Debit card spending rises over summer as credit card use falls

Irish consumers continue to favour debit cards over credit cards, according to a new analysis of spending patterns.

Debit card spending rises over summer as credit card use falls

Irish consumers continue to favour debit cards over credit cards, according to a new analysis of spending patterns.

There has been an increase in the use of cards for low-value transactions, with the ease of contactless payments driving a change in habits for many consumers. When it comes to big-ticket items, though, people still turn to their credit cards.

Over the summer, there was a decline in credit card spending. For the same period, debit card spending rose, indicating that consumers prefer to use their own money rather than adding to their debts.

Data released by payment services company New Payment Innovation based on transaction data indicates that credit card spending in Ireland has seen a decline of 2% compared to the same period last year. Credit cards account for 35% of all card spending.

Debit card spending for the same time period increased by 2%, signalling that Irish consumers are being cautious about their spending habits and avoiding getting into debt.

The majority (64%) of card transactions were made using debit cards — showing that more Irish consumers are now using debit cards to make purchases.

Among the patterns to emerge in New Payment Innovation's research is the increased use of cards to buy small-ticket items as customers abandon cash for plastic.

The prominence of contactless and mobile payment options means that many people are now using these instead of carrying cash.

The average transaction value of purchases across all card types dropped from €60.82 to €54.27.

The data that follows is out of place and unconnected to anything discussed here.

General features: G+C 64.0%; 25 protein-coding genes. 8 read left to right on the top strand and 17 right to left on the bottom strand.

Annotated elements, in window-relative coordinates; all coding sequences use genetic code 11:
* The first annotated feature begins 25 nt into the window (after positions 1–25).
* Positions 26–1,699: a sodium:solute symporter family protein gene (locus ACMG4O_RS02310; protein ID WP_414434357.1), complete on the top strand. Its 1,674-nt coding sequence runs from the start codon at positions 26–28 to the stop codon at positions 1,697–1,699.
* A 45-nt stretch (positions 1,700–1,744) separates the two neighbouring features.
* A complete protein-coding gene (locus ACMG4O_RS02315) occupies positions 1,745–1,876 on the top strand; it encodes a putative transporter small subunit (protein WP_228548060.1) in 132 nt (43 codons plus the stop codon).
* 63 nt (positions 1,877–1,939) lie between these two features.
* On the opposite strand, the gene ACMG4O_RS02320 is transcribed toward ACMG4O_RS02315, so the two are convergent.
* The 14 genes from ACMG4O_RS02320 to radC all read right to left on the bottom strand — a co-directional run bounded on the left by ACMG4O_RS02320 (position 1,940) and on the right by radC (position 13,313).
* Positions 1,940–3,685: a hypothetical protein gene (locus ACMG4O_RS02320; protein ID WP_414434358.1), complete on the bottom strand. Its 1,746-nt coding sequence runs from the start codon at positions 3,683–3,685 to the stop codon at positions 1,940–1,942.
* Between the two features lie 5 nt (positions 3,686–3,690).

This new data matches trends previously identified by the Banking & Payments Federation Ireland (BPFI) which, earlier this year, indicated that consumers were flocking in their droves to contactless payments.

One million contactless transactions were completed per day last year. The value and volume of contactless payments grew by almost 60% as the year went on.

Despite the prominence of contactless, New Payment Innovation said that when it comes to more expensive items, credit cards are still the preferred mode of payment. Credit cards are favoured for higher ticket purchases with an average transaction value of €89.97 this summer, compared to debit card which was less than half at €44.36.

Carl Churchill, managing director of New Payment Innovation Ireland, said consumers are becoming more savvy and more cautious when it comes to spending: "A decline in credit card spending is not just linked to a rainy summer this season. The potential impact of Brexit on the Irish economy seems to be one of the major concerns of consumers."

"With a subsequent shift in the user behaviour towards being more cautious about their spending habits, their conscious effort to reduce their household debt will also lead to a drop-in credit card spends. Average transaction values are also on the decline which demonstrates the increased popularity of contactless cards which further drives an increase in debit card spending instead of cash for low-value transactions."

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